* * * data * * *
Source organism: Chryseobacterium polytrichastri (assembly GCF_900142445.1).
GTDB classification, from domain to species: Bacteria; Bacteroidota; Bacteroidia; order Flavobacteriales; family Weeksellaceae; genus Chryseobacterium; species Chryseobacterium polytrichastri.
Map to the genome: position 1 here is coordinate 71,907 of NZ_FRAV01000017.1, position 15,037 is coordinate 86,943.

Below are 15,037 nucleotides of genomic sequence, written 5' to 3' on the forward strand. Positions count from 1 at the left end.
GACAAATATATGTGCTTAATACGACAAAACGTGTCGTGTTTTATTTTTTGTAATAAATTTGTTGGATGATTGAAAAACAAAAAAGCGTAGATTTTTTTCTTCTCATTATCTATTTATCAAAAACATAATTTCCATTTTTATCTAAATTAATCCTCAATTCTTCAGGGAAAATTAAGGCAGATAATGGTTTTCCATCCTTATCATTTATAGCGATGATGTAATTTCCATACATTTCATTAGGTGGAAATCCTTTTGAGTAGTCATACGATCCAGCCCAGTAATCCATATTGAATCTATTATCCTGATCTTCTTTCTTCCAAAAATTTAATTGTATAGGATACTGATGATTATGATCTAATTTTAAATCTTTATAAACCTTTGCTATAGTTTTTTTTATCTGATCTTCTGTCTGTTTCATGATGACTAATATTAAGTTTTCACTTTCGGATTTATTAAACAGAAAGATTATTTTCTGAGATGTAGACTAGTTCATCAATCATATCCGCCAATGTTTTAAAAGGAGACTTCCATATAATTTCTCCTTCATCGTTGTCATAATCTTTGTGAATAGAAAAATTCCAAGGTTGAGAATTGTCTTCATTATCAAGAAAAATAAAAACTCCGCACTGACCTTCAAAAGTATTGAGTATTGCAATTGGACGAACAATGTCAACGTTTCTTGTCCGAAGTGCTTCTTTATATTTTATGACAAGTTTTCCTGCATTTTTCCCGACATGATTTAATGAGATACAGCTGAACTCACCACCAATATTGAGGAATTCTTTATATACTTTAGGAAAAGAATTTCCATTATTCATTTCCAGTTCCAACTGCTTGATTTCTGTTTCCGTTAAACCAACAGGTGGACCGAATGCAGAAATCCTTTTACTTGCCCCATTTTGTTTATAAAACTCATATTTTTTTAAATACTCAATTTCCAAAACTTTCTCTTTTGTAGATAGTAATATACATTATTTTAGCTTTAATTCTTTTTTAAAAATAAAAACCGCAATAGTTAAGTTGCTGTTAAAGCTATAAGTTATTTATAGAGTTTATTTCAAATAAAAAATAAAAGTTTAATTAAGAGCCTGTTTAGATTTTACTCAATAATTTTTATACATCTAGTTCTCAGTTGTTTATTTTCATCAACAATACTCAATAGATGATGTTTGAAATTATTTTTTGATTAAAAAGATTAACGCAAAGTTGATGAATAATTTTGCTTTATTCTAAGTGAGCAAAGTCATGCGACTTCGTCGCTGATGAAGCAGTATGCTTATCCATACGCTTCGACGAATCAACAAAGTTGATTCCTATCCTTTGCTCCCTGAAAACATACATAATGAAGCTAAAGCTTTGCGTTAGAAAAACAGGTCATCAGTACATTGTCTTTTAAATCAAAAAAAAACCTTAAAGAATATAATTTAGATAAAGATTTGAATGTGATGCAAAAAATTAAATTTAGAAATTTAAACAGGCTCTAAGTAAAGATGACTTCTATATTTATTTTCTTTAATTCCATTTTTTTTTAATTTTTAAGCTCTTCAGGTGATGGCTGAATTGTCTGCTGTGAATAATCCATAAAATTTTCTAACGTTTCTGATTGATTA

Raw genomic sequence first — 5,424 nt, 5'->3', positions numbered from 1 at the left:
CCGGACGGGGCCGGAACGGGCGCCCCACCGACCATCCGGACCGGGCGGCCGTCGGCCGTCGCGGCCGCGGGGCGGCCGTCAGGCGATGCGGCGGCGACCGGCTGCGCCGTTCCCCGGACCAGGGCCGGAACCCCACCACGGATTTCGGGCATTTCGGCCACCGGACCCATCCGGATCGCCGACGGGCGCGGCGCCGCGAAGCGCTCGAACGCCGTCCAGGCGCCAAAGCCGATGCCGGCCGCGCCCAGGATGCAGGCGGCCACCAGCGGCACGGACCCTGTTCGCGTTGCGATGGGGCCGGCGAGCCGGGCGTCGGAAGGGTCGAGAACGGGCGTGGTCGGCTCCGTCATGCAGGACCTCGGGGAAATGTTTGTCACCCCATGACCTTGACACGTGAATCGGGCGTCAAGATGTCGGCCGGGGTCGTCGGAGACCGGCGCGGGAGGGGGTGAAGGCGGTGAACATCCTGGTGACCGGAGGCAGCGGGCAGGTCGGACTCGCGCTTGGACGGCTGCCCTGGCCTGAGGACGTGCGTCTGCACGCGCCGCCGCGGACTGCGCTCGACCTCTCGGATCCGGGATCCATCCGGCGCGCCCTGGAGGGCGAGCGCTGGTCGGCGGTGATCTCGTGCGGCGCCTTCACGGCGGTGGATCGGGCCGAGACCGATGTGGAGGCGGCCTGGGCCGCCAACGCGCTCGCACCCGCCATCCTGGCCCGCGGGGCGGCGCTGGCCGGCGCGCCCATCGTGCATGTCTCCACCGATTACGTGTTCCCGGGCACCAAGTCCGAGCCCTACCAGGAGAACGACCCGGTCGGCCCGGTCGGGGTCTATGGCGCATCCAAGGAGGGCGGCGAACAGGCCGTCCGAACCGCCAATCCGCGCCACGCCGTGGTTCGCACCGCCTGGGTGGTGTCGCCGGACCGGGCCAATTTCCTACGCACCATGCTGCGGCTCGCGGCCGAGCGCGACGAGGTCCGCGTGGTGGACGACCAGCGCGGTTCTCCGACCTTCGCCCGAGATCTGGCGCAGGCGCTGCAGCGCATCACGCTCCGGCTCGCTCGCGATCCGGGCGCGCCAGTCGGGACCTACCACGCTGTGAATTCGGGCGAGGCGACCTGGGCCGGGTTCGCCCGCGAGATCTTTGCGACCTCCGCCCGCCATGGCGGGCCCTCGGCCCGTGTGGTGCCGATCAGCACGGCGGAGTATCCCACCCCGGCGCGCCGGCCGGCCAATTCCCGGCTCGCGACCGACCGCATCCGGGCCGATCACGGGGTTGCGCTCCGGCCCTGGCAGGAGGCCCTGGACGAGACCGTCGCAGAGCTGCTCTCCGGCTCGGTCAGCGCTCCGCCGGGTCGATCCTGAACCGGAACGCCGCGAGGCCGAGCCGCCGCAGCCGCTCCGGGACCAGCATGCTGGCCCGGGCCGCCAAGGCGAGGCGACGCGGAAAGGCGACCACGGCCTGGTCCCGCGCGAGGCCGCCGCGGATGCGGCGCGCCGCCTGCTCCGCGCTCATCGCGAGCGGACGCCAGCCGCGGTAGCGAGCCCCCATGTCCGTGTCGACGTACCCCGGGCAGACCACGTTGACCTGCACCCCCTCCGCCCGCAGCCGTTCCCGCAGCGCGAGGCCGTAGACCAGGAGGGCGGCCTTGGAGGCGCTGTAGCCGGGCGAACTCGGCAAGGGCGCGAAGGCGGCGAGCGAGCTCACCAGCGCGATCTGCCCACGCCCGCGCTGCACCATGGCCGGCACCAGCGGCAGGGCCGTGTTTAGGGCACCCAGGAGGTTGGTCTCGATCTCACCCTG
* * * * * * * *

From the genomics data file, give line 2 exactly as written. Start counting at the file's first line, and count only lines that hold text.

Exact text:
GTDB classification, from domain to species: Bacteria; Bacteroidota; Bacteroidia; order Flavobacteriales; family Weeksellaceae; genus Chryseobacterium; species Chryseobacterium polytrichastri.